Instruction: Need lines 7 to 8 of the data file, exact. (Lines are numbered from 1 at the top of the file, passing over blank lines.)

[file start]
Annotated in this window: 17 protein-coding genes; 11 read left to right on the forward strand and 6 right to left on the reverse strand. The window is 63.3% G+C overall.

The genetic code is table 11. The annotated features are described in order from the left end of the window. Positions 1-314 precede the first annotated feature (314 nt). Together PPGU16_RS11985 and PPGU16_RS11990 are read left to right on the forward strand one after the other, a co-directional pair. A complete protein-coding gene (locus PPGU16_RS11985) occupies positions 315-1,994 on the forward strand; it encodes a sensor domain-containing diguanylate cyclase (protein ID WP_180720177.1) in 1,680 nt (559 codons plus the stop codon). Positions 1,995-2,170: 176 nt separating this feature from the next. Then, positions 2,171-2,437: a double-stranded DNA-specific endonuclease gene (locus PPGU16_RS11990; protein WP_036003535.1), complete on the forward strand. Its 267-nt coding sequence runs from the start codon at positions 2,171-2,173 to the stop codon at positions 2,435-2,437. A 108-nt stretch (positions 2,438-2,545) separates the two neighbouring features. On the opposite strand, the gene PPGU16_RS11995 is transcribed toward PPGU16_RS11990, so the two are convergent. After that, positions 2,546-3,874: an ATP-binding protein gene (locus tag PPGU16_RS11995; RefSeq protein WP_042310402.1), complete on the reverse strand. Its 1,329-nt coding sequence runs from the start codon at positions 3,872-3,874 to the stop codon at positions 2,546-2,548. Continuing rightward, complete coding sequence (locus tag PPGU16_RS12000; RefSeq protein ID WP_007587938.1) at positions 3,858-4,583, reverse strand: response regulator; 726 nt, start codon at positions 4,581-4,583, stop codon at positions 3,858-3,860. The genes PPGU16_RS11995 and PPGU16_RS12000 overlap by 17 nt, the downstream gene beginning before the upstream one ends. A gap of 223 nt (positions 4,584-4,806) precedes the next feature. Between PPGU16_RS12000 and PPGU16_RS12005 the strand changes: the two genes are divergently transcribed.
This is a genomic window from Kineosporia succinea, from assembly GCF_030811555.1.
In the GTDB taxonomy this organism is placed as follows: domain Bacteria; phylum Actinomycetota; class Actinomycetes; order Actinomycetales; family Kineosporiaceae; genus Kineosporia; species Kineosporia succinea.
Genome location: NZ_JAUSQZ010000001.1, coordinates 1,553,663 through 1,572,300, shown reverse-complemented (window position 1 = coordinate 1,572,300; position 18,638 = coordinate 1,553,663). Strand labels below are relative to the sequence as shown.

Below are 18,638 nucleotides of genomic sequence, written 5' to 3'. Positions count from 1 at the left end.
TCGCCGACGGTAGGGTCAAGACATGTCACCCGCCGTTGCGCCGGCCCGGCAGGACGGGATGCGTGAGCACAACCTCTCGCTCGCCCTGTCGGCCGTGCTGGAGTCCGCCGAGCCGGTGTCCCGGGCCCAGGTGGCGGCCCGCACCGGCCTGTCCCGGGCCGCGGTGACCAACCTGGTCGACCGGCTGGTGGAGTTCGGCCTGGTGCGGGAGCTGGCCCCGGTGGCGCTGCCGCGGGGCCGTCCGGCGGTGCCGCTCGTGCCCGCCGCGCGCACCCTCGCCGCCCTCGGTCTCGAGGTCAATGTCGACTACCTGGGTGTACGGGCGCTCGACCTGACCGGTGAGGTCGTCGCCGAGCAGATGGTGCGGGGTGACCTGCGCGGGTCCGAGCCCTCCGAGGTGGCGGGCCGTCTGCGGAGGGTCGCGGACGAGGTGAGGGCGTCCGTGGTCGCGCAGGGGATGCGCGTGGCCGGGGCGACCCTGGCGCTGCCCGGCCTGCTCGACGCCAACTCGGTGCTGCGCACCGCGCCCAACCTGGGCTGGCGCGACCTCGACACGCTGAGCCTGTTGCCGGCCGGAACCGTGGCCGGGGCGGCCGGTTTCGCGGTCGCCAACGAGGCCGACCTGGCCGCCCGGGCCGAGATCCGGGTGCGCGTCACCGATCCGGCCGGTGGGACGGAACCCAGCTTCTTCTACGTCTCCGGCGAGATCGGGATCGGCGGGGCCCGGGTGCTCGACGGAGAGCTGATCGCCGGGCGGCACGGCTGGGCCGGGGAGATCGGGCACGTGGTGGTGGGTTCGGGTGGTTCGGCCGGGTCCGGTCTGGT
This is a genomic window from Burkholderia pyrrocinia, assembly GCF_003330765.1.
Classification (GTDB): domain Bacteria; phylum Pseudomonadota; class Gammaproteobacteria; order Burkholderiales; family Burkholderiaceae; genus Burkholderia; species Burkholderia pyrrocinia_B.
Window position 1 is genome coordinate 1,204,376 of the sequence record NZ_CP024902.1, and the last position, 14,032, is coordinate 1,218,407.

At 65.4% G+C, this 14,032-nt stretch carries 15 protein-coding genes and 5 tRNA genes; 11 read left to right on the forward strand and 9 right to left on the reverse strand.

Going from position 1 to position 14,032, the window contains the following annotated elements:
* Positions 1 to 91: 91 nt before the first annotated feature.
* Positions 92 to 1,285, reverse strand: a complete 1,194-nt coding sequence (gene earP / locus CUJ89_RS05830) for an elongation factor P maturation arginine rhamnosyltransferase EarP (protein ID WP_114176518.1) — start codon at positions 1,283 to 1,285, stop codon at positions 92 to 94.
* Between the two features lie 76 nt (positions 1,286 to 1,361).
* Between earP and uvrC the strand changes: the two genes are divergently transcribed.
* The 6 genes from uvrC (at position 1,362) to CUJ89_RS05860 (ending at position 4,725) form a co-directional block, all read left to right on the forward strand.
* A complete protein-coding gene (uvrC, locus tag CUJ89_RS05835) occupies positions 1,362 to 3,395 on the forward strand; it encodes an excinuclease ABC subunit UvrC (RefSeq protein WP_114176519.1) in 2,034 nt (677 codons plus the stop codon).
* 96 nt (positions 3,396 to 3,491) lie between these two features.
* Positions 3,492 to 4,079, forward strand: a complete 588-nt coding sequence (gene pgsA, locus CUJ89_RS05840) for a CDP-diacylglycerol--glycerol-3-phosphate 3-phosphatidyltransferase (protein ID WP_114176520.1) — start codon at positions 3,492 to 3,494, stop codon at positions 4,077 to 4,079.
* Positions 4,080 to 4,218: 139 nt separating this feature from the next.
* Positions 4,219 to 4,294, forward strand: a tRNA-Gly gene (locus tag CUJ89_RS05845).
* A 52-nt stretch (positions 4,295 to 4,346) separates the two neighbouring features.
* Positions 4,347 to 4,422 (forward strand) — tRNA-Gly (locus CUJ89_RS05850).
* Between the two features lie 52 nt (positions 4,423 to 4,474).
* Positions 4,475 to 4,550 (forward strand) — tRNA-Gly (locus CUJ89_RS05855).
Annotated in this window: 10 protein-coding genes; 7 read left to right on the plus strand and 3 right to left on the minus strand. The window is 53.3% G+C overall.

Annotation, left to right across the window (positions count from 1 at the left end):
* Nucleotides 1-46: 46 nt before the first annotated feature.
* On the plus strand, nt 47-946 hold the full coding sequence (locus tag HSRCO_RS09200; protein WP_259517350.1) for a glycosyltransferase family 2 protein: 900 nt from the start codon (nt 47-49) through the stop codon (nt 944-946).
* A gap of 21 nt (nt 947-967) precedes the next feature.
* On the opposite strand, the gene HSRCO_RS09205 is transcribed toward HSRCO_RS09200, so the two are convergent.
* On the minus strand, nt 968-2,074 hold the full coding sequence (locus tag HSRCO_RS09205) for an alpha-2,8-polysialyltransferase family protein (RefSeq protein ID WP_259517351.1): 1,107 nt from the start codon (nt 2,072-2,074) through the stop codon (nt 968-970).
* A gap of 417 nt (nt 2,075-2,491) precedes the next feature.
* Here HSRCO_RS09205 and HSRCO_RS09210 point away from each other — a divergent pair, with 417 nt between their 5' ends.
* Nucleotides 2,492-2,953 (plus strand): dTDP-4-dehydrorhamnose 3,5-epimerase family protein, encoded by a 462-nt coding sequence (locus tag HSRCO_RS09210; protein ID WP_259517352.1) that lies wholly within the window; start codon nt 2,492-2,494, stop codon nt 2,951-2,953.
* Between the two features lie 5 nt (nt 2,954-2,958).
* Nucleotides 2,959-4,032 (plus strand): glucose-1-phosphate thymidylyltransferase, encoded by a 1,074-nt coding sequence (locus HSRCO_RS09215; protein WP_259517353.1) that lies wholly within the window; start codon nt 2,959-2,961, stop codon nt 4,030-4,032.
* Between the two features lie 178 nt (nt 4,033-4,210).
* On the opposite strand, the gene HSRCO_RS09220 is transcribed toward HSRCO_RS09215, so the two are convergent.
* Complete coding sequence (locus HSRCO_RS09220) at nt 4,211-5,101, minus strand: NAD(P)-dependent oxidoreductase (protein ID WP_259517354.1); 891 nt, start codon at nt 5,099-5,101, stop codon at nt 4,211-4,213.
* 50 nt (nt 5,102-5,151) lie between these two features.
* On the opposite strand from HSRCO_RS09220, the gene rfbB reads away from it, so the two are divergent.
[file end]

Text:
TCGCCGACGGTAGGGTCAAGACATGTCACCCGCCGTTGCGCCGGCCCGGCAGGACGGGATGCGTGAGCACAACCTCTCGCTCGCCCTGTCGGCCGTGCTGGAGTCCGCCGAGCCGGTGTCCCGGGCCCAGGTGGCGGCCCGCACCGGCCTGTCCCGGGCCGCGGTGACCAACCTGGTCGACCGGCTGGTGGAGTTCGGCCTGGTGCGGGAGCTGGCCCCGGTGGCGCTGCCGCGGGGCCGTCCGGCGGTGCCGCTCGTGCCCGCCGCGCGCACCCTCGCCGCCCTCGGTCTCGAGGTCAATGTCGACTACCTGGGTGTACGGGCGCTCGACCTGACCGGTGAGGTCGTCGCCGAGCAGATGGTGCGGGGTGACCTGCGCGGGTCCGAGCCCTCCGAGGTGGCGGGCCGTCTGCGGAGGGTCGCGGACGAGGTGAGGGCGTCCGTGGTCGCGCAGGGGATGCGCGTGGCCGGGGCGACCCTGGCGCTGCCCGGCCTGCTCGACGCCAACTCGGTGCTGCGCACCGCGCCCAACCTGGGCTGGCGCGACCTCGACACGCTGAGCCTGTTGCCGGCCGGAACCGTGGCCGGGGCGGCCGGTTTCGCGGTCGCCAACGAGGCCGACCTGGCCGCCCGGGCCGAGATCCGGGTGCGCGTCACCGATCCGGCCGGTGGGACGGAACCCAGCTTCTTCTACGTCTCCGGCGAGATCGGGATCGGCGGGGCCCGGGTGCTCGACGGAGAGCTGATCGCCGGGCGGCACGGCTGGGCCGGGGAGATCGGGCACGTGGTGGTGGGTTCGGGTGGTTCGGCCGGGTCCGGTCTGGT
This is a genomic window from Burkholderia pyrrocinia, assembly GCF_003330765.1.